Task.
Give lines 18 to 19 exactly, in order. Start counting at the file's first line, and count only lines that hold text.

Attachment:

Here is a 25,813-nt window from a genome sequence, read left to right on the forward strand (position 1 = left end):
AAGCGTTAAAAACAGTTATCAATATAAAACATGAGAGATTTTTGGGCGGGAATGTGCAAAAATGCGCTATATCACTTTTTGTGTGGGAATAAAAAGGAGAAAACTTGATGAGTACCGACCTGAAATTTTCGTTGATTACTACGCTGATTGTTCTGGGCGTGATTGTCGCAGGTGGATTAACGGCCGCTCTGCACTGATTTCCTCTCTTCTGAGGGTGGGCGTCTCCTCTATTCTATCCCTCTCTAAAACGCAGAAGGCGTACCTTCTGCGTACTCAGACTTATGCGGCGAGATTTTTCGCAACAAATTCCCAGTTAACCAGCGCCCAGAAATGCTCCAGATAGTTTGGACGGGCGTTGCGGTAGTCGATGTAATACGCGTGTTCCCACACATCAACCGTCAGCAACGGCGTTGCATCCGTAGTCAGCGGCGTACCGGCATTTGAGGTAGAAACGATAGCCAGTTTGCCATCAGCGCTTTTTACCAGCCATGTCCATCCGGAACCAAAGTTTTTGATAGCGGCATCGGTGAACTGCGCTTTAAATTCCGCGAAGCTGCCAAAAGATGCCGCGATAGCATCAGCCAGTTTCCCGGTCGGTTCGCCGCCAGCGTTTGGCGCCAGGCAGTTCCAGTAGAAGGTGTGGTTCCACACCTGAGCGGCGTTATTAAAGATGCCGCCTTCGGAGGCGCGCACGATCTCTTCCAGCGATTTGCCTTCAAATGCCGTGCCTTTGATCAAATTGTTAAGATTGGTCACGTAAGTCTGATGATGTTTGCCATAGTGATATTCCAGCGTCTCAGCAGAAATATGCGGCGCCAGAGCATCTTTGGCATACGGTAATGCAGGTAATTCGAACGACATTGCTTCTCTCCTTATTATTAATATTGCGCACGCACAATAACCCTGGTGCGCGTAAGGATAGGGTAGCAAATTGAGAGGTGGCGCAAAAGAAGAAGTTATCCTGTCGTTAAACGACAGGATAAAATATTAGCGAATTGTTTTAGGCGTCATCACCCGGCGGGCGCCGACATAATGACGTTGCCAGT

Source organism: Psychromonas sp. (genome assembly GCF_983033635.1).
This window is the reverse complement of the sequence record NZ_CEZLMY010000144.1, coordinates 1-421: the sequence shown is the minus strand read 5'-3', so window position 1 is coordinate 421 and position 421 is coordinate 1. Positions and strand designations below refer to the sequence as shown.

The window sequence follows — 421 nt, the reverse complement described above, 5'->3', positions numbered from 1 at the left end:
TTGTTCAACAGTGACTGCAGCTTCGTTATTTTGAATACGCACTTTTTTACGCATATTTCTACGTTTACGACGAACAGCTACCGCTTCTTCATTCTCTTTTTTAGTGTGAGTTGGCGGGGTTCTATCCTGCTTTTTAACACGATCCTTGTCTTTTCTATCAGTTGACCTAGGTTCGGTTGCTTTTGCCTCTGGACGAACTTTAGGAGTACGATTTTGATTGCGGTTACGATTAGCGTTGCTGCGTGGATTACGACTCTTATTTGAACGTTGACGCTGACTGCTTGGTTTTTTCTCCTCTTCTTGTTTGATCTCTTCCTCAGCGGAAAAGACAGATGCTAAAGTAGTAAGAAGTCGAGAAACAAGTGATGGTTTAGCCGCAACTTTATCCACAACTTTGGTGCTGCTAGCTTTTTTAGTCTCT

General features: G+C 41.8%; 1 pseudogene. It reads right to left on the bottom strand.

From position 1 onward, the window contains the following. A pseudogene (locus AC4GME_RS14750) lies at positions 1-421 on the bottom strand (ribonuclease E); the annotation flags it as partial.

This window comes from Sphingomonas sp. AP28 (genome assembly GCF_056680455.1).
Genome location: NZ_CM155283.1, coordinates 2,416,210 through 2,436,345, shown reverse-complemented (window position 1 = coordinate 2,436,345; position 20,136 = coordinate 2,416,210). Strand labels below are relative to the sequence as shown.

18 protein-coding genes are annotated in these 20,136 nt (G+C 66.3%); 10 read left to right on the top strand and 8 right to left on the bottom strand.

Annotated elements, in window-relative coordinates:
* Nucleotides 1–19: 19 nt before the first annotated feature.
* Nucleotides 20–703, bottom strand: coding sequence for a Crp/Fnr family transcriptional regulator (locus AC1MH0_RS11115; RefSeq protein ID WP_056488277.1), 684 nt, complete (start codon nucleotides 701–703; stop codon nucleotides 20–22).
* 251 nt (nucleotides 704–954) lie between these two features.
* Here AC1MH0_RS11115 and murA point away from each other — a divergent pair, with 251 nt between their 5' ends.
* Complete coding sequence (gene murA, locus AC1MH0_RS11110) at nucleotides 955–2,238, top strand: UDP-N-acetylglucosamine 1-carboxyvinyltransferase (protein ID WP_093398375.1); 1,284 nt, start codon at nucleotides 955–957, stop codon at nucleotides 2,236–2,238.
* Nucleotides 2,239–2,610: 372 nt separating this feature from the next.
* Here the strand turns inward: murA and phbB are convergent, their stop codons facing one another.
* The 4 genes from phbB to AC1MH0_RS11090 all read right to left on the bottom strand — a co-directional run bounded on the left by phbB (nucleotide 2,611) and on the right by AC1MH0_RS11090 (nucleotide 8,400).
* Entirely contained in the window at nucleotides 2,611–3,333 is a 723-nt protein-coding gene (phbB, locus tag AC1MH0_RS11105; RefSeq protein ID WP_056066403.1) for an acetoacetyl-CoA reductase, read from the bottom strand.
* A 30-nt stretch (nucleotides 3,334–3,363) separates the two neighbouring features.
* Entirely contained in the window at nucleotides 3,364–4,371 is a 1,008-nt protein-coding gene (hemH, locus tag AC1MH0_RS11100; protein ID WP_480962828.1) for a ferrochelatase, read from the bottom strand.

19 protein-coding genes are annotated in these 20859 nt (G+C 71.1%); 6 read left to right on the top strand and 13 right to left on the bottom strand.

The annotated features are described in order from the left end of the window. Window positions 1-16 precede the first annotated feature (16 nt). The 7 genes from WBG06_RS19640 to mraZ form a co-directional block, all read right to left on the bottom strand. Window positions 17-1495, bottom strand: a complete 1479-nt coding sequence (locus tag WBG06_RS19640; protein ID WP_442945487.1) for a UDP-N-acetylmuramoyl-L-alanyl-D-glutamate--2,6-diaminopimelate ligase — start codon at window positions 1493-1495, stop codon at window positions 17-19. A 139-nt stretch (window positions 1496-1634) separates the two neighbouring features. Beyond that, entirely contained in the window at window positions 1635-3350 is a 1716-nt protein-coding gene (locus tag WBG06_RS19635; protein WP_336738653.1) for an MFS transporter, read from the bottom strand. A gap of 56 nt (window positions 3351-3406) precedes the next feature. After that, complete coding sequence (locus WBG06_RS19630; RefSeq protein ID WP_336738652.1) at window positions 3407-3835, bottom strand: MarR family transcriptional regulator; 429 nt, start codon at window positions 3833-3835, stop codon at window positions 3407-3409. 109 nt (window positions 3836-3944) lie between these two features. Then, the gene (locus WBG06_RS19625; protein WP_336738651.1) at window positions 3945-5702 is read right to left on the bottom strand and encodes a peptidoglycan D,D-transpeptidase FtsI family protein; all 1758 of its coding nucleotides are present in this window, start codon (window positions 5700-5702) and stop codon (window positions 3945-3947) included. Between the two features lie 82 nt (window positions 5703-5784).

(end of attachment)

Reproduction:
* Nucleotides 2,239–2,610: 372 nt separating this feature from the next.
* Here the strand turns inward: murA and phbB are convergent, their stop codons facing one another.